A Closer Look at the S&P 500

by JC Parets  -  November 26, 2018

There has been more than enough evidence since the beginning of October to suggest that a more neutral approach to markets and/or selling stocks short has been the best course of action in the market.

Passive investing is great, in theory, but markets like this remind everyone that hope is not a strategy.

We need to weigh the evidence as it comes in and always reevaluate our thesis.

Over the past couple of years you’d have a hard time finding a bigger U.S. stock market bull than me.

There was no reason not to be incredibly constructive towards equities. Leaders were leading, consolidations were resolving to the upside and the trends globally were up.

We didn’t think it made any sense whatsoever to fight that trend, while many others did. Top callers were horribly wrong for a long time.

Fast forward to the first week of October this year and things had changed dramatically.

We were entering into a new regime. This time, in fact, wasdifferent.

With stocks around the world, sectors, and stocks making new lows, not only are we not seeing evidence of a bottom yet, we’re actually seeing an expansion of downside participation and confirmation of the downtrends we’ve felt have been in place for almost two months.

Today we’re taking a look at the S&P 500, which is the benchmark for many asset managers out there.

I’ve said from the start of this correction that a stock market crash is absolutely a possibility, especially if S&Ps are below $2,660. We traded around that level today. If we’re below the $2,660 level, we position ourselves for a market crash and we hope every day that one occurs.

I understand that many people may not like the repercussions of a severe stock market crash, but if we’re short stocks and long treasury bonds, we wake up every day hoping for a crash to come. There is nothing wrong with that. In fact, anything else would be un-American.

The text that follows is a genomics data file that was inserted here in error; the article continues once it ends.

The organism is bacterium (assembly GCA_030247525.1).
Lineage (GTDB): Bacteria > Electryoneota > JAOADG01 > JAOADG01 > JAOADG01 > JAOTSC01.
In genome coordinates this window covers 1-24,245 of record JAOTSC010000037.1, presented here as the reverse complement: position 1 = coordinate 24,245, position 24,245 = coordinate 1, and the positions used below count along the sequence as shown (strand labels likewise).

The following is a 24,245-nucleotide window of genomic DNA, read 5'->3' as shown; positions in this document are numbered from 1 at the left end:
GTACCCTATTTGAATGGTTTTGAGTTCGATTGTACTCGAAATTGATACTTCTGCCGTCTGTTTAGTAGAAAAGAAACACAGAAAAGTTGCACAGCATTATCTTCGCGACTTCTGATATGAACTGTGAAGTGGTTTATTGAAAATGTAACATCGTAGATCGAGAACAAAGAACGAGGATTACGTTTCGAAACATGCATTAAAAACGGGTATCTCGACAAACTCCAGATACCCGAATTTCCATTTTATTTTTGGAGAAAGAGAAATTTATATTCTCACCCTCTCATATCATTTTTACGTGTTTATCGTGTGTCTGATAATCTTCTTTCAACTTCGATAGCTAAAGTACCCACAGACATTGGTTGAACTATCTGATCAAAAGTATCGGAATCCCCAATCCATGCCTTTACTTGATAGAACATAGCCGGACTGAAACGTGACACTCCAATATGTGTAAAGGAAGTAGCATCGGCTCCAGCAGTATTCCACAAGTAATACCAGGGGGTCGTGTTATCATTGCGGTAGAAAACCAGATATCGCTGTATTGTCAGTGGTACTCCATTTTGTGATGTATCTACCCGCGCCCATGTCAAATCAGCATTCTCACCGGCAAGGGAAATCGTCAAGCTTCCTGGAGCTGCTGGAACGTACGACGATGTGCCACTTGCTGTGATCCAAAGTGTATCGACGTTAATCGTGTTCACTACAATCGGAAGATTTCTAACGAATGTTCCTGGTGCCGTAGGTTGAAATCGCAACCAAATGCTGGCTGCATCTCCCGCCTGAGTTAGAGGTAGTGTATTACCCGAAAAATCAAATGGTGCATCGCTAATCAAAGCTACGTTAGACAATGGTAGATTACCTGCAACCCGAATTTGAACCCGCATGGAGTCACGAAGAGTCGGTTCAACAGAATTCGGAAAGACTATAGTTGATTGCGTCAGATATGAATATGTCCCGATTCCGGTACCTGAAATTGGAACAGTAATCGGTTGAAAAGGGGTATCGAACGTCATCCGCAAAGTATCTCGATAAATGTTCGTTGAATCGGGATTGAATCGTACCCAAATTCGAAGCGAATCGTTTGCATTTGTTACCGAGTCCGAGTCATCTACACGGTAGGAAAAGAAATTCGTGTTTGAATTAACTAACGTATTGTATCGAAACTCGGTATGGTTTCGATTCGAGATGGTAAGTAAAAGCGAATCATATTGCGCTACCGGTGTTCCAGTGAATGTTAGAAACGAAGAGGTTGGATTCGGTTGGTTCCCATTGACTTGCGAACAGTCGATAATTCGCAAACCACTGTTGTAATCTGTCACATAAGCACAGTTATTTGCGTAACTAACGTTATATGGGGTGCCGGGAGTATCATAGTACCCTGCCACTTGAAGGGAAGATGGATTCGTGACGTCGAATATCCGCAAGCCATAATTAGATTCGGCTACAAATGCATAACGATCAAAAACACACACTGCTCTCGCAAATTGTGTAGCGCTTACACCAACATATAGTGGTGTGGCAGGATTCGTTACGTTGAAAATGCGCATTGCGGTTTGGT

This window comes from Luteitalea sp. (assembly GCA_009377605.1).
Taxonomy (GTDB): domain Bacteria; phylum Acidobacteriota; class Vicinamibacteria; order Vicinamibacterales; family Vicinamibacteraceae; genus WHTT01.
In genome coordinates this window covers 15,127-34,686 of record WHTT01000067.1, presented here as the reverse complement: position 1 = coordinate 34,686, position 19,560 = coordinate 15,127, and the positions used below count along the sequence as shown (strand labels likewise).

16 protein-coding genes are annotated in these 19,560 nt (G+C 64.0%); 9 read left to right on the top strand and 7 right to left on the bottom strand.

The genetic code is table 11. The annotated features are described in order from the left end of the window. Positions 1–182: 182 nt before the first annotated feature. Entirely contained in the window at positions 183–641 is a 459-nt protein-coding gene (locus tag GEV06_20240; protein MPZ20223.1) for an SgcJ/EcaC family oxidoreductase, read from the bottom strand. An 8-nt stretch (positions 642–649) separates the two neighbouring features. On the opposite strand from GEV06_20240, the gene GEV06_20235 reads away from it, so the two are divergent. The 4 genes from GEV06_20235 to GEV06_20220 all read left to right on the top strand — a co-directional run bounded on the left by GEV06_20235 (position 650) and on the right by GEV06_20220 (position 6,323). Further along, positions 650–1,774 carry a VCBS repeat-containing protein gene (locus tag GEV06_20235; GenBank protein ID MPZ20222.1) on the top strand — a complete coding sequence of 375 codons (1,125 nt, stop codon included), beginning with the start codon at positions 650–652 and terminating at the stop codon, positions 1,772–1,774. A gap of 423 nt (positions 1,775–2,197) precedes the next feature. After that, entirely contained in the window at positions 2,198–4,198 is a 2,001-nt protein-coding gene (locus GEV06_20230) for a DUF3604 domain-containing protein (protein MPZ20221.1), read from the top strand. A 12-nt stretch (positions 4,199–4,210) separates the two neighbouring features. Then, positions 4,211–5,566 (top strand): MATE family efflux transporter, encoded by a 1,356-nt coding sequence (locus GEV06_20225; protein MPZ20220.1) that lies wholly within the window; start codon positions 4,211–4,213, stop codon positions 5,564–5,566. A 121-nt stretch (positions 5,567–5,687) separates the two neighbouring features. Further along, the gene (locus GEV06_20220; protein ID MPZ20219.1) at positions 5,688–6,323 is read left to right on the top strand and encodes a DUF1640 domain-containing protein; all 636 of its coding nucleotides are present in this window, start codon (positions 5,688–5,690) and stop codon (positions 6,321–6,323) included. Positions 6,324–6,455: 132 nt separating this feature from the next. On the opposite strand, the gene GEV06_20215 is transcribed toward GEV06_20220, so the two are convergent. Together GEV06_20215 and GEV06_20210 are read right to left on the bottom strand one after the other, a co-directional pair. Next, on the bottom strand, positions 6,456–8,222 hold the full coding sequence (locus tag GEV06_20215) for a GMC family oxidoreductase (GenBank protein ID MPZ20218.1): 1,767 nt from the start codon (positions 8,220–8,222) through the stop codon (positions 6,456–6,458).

The $2,660 level represents the 261.8% extension of the 2015 correction, which was the last one of these that we saw before the rally from 2016 through early October.

If we’re below $2,660 in the S&P 500, a severe market crash is absolutely on the table.

The next levels are $2,335, which is the 161.8% extension of the 2015 correction, and then $2,135, which were the highs from 2015. I think both are a good possibility.

What’s a Crash?

So, what is a “stock market crash?” It’s hard to define. Let’s just say, you know it when you see it.

What is the best case scenario here? For the bulls, I think it’s holding above $2,660. If we can get through the holidays holding those levels, it could be the start of some constructive action and base building which can lead to a breakout eventually in the first quarter of 2019 or so.

But I doubt that’s what’s going to happen. The widening credit spreads, expansion of downside participation, and overall downtrend in stock indexes and sectors has us continuing to err on further downside.

We’re told by people who don’t trade that we should not have any emotions. They tell us we should be robots. That’s idiotic. We’re humans, we have emotions. The key is to recognize them but not allow them to impact our decision making.

If you’re short, you want stocks to go to zero. There’s nothing wrong with that. And I’m still in that camp.

To wise investing,

J.C. Parets